Question: I am desperate to visit my 97-year-old mother in California. I haven’t seen her during this whole pandemic. She can’t come to me. When will they lift the pre-travel testing requirement for Hawaii residents who are fully vaccinated against COVID-19? It’s not the cost of the test, although $125 is a lot on top of the plane ticket. It’s that with travel to Hawaii so heavy, some drugstores are saying they can’t guarantee the timing of the test result. There’s no way I can quarantine for 10 days when I get back. I would lose my job.
Answer: Yours is the No. 1 question coming into Kokua Line at the moment, although the personal details vary. Caller after caller makes the same plea: for the state government to treat fully vaccinated Hawaii residents flying home from the mainland the same as those traveling within the islands, who are able to skip the 10-day quarantine if they received their COVID-19 vaccine here. (Note: The quarantine does not apply to intercounty travelers flying to Oahu.)
The intercounty vaccine exception took effect May 11. Gov. David Ige has said it would be expanded this month to fully vaccinated Hawaii residents returning from the mainland but hasn’t given an exact date.
On Monday, Lt. Gov. Josh Green told the Honolulu Star-Advertiser’s Spotlight Hawaii (808ne.ws/spot531) that he hoped the expansion would occur by June 15.
Many other readers also expressed your concern that with the heavy summer travel season, passengers cannot be assured they will receive their negative test result in time to avoid quarantine upon arrival in Hawaii, even if they take the test within the 72-hour pre-departure window. Others are upset about being subjected to the extra expense, inconvenience and stress of testing, despite being fully vaccinated.
State officials have given varying explanations for the slow expansion, including that the Ige administration prefers to make changes incrementally so that effects can be measured; that it’s been difficult to upgrade the Safe Travels app to read handwritten vaccine cards with inconsistent verbiage; and, the latest rationale, that Ige wants at least 60% of the state fully vaccinated before lifting more restrictions.
While Green was upbeat about reaching that percentage quickly, readers we heard from after his appearance were despondent, noting that it’s taken Hawaii more than five months to reach the 50% mark and the vaccination rate has slowed since the first doses were given in mid-December. As one reader put it, “Summer might be over before we get there!”
Q: So many times when they have a COVID-19 death on the news, they say the person had “underlying conditions.” Have any of the people who died of COVID- 19 in Hawaii not had underlying conditions?
A: Yes. Seven of 477 Hawaii COVID-19 deaths analyzed as of Saturday involved people with no underlying conditions, according to the state Department of Health.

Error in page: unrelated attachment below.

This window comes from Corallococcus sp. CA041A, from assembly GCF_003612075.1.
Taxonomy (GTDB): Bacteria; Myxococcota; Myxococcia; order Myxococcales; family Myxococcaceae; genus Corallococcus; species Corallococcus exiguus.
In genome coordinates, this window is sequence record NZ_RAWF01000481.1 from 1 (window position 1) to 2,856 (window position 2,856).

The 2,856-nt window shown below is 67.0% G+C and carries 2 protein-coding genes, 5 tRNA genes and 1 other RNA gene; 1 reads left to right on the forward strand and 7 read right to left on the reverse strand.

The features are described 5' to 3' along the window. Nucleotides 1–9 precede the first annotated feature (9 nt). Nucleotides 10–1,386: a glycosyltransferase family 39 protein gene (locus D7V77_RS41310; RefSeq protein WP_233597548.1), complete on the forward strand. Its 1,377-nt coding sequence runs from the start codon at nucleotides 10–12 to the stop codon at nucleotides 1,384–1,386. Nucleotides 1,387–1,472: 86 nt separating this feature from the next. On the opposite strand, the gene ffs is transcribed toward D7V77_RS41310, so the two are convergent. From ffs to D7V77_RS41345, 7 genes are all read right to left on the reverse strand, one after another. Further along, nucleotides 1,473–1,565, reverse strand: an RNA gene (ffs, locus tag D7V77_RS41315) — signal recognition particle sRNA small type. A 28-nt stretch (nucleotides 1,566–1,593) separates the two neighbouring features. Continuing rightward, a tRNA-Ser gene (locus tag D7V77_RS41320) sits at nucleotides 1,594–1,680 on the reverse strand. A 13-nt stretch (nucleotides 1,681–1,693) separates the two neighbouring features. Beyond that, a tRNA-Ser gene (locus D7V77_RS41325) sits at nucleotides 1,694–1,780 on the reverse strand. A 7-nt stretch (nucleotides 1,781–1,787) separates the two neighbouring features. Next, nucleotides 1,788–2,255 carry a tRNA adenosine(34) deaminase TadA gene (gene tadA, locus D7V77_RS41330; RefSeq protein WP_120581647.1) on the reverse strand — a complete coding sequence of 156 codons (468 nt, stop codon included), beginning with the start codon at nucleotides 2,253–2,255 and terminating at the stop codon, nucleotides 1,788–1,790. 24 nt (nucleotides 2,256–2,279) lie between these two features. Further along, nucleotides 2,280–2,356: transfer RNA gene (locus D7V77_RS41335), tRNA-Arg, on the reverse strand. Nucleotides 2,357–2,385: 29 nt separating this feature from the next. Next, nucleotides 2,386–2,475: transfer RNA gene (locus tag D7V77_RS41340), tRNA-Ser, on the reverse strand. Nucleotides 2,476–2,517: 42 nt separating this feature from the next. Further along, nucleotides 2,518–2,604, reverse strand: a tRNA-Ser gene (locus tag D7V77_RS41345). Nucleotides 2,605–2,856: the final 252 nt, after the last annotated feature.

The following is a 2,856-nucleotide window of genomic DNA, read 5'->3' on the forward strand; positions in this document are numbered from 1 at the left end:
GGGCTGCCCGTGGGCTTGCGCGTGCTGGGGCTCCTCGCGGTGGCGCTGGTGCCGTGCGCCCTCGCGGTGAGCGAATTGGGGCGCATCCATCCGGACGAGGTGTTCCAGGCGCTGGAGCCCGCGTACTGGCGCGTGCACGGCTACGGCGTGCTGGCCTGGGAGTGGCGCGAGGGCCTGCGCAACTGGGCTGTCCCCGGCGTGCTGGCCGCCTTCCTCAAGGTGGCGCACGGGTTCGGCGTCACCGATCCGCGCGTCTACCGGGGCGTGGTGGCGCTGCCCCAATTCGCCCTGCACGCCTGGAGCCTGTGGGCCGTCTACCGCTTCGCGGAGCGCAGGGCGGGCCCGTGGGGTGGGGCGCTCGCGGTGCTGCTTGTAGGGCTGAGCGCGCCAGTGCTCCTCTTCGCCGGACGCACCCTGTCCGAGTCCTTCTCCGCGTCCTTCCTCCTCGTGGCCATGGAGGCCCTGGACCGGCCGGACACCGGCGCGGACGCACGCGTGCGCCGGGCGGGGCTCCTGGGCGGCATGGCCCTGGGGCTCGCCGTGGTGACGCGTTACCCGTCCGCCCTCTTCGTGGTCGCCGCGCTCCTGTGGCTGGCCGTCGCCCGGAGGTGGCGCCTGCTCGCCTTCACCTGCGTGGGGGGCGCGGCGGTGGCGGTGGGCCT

Hawaii’s COVID-19 death toll reached 500 on Sunday, but the presence or absence of underlying conditions has not been updated yet for the all the deaths.
For more information about which underlying conditions are the riskiest for COVID-19 patients, see the Centers for Disease Control and Prevention website, at 808ne.ws/undercon.
Q: My boss is talking about “incentives” for getting vaccinated at work since we are going back to the office soon. Is that allowed? What about those of us who already got vaccinated on our own, with the incentive being we didn’t want to catch or spread COVID-19!?
A: To your first question, yes, the U.S. Equal Employment Opportunity Commission says employers administering vaccines to their employees can offer incentives to get vaccinated, as long as the incentives are not coercive. Employers also may offer incentives for employees to voluntarily document or confirm that they’ve been vaccinated by a third party (not the employer), such as a pharmacy, mass vaccination clinic or personal health provider.
Since you’re already vaccinated, perhaps you can encourage your boss to also extend whatever incentive is offered to employees who didn’t need to be nudged.
Q: Can anyone get the vaccine at the International Market Place?
A: You are referring to the mobile vaccination clinic scheduled for noon to 5 p.m. Friday and June 11 at the Waikiki shopping center, on Level 3, near the valet area. These clinics are not open to foreign tourists, according to a spokesman for the Queen’s Health System. You have to be a U.S. resident with a government-issued ID, he said.
Pre-registration is encouraged but not required. For more information, go to 808ne.ws/imvac or call 691-2222.
Write to Kokua Line at Honolulu Star-Advertiser, 7 Waterfront Plaza, Suite 210, 500 Ala Moana Blvd., Honolulu 96813; call 529-4773; fax 529-4750; or email firstname.lastname@example.org.